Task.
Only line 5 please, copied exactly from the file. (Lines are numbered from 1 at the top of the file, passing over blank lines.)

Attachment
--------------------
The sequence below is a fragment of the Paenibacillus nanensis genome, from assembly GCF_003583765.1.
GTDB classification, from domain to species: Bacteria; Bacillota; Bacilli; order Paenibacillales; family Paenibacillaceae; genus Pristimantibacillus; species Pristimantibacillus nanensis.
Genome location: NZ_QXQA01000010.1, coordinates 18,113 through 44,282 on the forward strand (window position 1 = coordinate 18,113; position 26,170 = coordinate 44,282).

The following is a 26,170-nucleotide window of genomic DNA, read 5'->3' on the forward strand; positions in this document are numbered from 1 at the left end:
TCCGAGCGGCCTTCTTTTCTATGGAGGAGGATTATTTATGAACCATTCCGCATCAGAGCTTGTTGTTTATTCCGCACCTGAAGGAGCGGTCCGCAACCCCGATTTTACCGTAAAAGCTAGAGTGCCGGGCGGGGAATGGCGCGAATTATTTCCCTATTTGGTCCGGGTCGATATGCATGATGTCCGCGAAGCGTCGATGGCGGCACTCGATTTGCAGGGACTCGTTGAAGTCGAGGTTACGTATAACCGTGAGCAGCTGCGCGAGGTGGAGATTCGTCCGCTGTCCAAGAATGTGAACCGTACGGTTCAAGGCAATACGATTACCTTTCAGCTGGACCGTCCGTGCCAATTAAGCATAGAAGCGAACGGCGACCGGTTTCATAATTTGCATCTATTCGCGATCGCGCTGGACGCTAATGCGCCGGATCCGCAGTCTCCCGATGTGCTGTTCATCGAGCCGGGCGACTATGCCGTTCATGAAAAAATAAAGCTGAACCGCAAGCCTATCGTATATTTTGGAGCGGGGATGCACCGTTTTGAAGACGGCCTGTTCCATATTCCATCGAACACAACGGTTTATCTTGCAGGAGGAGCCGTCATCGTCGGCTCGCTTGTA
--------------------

TCCGAGCGGCCTTCTTTTCTATGGAGGAGGATTATTTATGAACCATTCCGCATCAGAGCTTGTTGTTTATTCCGCACCTGAAGGAGCGGTCCGCAACCCCGATTTTACCGTAAAAGCTAGAGTGCCGGGCGGGGAATGGCGCGAATTATTTCCCTATTTGGTCCGGGTCGATATGCATGATGTCCGCGAAGCGTCGATGGCGGCACTCGATTTGCAGGGACTCGTTGAAGTCGAGGTTACGTATAACCGTGAGCAGCTGCGCGAGGTGGAGATTCGTCCGCTGTCCAAGAATGTGAACCGTACGGTTCAAGGCAATACGATTACCTTTCAGCTGGACCGTCCGTGCCAATTAAGCATAGAAGCGAACGGCGACCGGTTTCATAATTTGCATCTATTCGCGATCGCGCTGGACGCTAATGCGCCGGATCCGCAGTCTCCCGATGTGCTGTTCATCGAGCCGGGCGACTATGCCGTTCATGAAAAAATAAAGCTGAACCGCAAGCCTATCGTATATTTTGGAGCGGGGATGCACCGTTTTGAAGACGGCCTGTTCCATATTCCATCGAACACAACGGTTTATCTTGCAGGAGGAGCCGTCATCGTCGGCTCGCTTGTA